The owner of a pool company that owes thousands of dollars of unpaid wages to former student lifeguards has been sentenced to 90 days in jail and fined $15,000.
According to a 2009 Toronto Star expose, Peter Check hired student lifeguards each summer and then failed to pay their last months’ wages. When students complained, he would close the business and open up again under a new name for the next season.
The young workers made complaints to the Ministry of Labour in 2007 and 2008 and the Ministry ordered the employer to pay over $63,000 in unpaid wages. When the employer still didn’t pay, the Ministry of Labour took him to court.
Peter Check was convicted on April 8 of failing to comply with the Ministry of Labour’s orders. In addition to the sentence of 90 days in jail and a $15,000 fine, the employer was ordered to pay the outstanding wages still owed to workers. The Ministry of Labour reports that $55,000 is still owing to the 68 students who made complaints.
Prosecuting employers who do not pay workers’ wages is an important way for the Ministry of Labour to demonstrate that there can be serious consequences for breaking the law and this case sets another valuable precedent.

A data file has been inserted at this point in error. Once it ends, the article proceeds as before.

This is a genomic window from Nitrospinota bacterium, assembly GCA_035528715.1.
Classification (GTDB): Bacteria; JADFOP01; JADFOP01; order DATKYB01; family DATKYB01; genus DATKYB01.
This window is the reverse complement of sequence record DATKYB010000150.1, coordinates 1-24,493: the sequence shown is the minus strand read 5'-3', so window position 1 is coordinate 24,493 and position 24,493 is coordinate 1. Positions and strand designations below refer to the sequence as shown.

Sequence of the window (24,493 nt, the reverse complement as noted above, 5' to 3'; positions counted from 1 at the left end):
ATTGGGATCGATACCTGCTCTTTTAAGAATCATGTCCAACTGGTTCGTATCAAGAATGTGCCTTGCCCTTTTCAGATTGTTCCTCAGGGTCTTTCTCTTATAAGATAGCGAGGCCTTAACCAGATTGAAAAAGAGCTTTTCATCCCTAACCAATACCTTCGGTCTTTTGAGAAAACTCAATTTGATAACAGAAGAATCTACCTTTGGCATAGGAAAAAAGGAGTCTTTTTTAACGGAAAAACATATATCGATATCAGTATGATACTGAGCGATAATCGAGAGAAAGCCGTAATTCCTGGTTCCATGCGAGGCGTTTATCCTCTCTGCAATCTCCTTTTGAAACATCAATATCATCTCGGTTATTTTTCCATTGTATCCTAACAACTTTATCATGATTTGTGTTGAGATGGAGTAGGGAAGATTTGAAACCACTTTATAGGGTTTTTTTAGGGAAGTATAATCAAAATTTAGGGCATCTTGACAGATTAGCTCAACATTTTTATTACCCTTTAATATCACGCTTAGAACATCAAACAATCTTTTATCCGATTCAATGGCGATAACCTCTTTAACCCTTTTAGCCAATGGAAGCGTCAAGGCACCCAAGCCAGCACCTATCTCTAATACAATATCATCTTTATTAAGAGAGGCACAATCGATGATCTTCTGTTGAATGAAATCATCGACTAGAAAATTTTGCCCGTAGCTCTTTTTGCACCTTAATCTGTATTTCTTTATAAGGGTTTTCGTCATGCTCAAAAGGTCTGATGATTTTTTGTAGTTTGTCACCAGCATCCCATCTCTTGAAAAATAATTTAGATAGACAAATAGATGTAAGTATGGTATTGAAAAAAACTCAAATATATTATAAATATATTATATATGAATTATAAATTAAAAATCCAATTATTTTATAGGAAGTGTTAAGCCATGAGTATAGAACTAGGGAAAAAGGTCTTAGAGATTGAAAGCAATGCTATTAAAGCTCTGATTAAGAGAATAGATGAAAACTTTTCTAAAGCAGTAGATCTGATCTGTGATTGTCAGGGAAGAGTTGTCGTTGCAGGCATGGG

Unfortunately, very few employers have ever gone to jail for employment standards violations, despite widespread examples of wage theft in Ontario.
Like many other examples we have seen at WAC, this employer broke the law again and again. For most employers, there is no cost to breaking the law and very little risk of getting caught. In 2009-2010, less than 0.5% of employers faced a fine after workers complained about a violation. Fines for employers currently start at a $250. In the same year, the Ministry of Labour initiated only 13 prosecutions of employers.
We raised these issues at our recent meeting with new Minister of Labour Yasir Naqvi. WAC members told Mr. Naqvi that a $250 fine is simply not high enough to make employers think twice about breaking the law. We asked Minister Naqvi to immediately increase fines for employers who break the law. We asked that the Ministry of Labour make it mandatory for all employers to face a fine when there is a confirmed violation.
WAC members described working in companies that repeatedly violate the law and asked that Minister Naqvi make sure the Ministry of Labour prosecute all employers who don’t follow orders to pay or have repeat violations. We also asked that the Ministry publicize all employers who have been ordered to pay wages on their website.
What would Mr. Naqvi say to the young workers who after 5-6 years of waiting, are still owed a collective $55,000 in unpaid wages? We’d like to hear him say that he is taking immediate steps to make sure other young workers have better protection in the future – and then see concrete action from the Ministry to implement tougher penalties for all employers when they break the law.
Find out more about more about our Stop Wage Theft campaign and how to get involved here.